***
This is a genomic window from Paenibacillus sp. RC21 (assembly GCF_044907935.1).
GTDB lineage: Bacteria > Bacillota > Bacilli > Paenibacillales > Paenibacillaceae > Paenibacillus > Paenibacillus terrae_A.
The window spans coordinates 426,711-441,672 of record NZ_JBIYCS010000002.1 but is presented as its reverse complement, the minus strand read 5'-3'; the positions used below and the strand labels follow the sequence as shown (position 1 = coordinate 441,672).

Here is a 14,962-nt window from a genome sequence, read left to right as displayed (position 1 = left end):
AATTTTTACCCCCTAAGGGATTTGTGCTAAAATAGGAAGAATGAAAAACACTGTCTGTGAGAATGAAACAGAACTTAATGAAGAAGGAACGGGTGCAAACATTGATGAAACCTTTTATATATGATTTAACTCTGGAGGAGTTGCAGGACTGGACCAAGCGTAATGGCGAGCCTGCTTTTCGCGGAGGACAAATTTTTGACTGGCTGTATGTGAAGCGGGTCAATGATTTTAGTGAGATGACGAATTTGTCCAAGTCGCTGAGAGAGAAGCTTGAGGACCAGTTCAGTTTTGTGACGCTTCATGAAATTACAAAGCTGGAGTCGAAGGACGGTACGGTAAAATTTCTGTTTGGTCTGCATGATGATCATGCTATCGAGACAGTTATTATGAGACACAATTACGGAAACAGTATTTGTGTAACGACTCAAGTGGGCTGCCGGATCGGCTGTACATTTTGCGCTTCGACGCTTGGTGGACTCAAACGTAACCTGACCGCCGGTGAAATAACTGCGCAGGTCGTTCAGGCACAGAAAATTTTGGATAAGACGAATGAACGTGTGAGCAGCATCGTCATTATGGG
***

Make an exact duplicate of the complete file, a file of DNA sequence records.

This is a genomic window from Paenibacillus sp. RC21 (assembly GCF_044907935.1).
GTDB lineage: Bacteria > Bacillota > Bacilli > Paenibacillales > Paenibacillaceae > Paenibacillus > Paenibacillus terrae_A.
The window spans coordinates 426,711-441,672 of record NZ_JBIYCS010000002.1 but is presented as its reverse complement, the minus strand read 5'-3'; the positions used below and the strand labels follow the sequence as shown (position 1 = coordinate 441,672).

Here is a 14,962-nt window from a genome sequence, read left to right as displayed (position 1 = left end):
AATTTTTACCCCCTAAGGGATTTGTGCTAAAATAGGAAGAATGAAAAACACTGTCTGTGAGAATGAAACAGAACTTAATGAAGAAGGAACGGGTGCAAACATTGATGAAACCTTTTATATATGATTTAACTCTGGAGGAGTTGCAGGACTGGACCAAGCGTAATGGCGAGCCTGCTTTTCGCGGAGGACAAATTTTTGACTGGCTGTATGTGAAGCGGGTCAATGATTTTAGTGAGATGACGAATTTGTCCAAGTCGCTGAGAGAGAAGCTTGAGGACCAGTTCAGTTTTGTGACGCTTCATGAAATTACAAAGCTGGAGTCGAAGGACGGTACGGTAAAATTTCTGTTTGGTCTGCATGATGATCATGCTATCGAGACAGTTATTATGAGACACAATTACGGAAACAGTATTTGTGTAACGACTCAAGTGGGCTGCCGGATCGGCTGTACATTTTGCGCTTCGACGCTTGGTGGACTCAAACGTAACCTGACCGCCGGTGAAATAACTGCGCAGGTCGTTCAGGCACAGAAAATTTTGGATAAGACGAATGAACGTGTGAGCAGCATCGTCATTATGGG